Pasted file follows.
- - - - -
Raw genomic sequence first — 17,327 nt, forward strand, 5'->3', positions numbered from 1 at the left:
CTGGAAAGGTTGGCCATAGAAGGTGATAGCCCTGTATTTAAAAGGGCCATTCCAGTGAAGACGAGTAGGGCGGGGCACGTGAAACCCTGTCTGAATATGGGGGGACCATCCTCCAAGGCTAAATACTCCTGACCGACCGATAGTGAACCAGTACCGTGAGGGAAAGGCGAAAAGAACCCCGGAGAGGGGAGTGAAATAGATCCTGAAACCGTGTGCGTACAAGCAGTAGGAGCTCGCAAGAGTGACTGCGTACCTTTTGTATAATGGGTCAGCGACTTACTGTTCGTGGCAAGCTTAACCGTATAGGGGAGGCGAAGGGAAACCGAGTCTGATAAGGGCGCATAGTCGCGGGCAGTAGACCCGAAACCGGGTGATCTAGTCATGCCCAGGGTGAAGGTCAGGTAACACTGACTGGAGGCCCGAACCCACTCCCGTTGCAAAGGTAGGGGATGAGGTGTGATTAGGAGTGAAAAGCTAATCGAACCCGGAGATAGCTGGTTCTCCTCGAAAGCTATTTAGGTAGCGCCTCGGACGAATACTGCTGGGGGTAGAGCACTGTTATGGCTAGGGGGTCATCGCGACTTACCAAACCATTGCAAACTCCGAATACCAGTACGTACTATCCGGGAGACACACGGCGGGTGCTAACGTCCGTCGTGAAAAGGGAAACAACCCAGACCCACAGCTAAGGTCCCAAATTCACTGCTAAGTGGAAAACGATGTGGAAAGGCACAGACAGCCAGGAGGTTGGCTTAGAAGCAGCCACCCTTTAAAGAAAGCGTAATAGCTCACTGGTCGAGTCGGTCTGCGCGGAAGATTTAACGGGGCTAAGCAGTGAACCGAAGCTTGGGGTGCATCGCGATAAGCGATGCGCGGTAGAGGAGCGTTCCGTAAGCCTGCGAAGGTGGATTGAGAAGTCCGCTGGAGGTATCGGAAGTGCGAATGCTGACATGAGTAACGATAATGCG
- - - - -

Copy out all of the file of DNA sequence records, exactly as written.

Raw genomic sequence first — 17,327 nt, forward strand, 5'->3', positions numbered from 1 at the left:
CTGGAAAGGTTGGCCATAGAAGGTGATAGCCCTGTATTTAAAAGGGCCATTCCAGTGAAGACGAGTAGGGCGGGGCACGTGAAACCCTGTCTGAATATGGGGGGACCATCCTCCAAGGCTAAATACTCCTGACCGACCGATAGTGAACCAGTACCGTGAGGGAAAGGCGAAAAGAACCCCGGAGAGGGGAGTGAAATAGATCCTGAAACCGTGTGCGTACAAGCAGTAGGAGCTCGCAAGAGTGACTGCGTACCTTTTGTATAATGGGTCAGCGACTTACTGTTCGTGGCAAGCTTAACCGTATAGGGGAGGCGAAGGGAAACCGAGTCTGATAAGGGCGCATAGTCGCGGGCAGTAGACCCGAAACCGGGTGATCTAGTCATGCCCAGGGTGAAGGTCAGGTAACACTGACTGGAGGCCCGAACCCACTCCCGTTGCAAAGGTAGGGGATGAGGTGTGATTAGGAGTGAAAAGCTAATCGAACCCGGAGATAGCTGGTTCTCCTCGAAAGCTATTTAGGTAGCGCCTCGGACGAATACTGCTGGGGGTAGAGCACTGTTATGGCTAGGGGGTCATCGCGACTTACCAAACCATTGCAAACTCCGAATACCAGTACGTACTATCCGGGAGACACACGGCGGGTGCTAACGTCCGTCGTGAAAAGGGAAACAACCCAGACCCACAGCTAAGGTCCCAAATTCACTGCTAAGTGGAAAACGATGTGGAAAGGCACAGACAGCCAGGAGGTTGGCTTAGAAGCAGCCACCCTTTAAAGAAAGCGTAATAGCTCACTGGTCGAGTCGGTCTGCGCGGAAGATTTAACGGGGCTAAGCAGTGAACCGAAGCTTGGGGTGCATCGCGATAAGCGATGCGCGGTAGAGGAGCGTTCCGTAAGCCTGCGAAGGTGGATTGAGAAGTCCGCTGGAGGTATCGGAAGTGCGAATGCTGACATGAGTAACGATAATGCG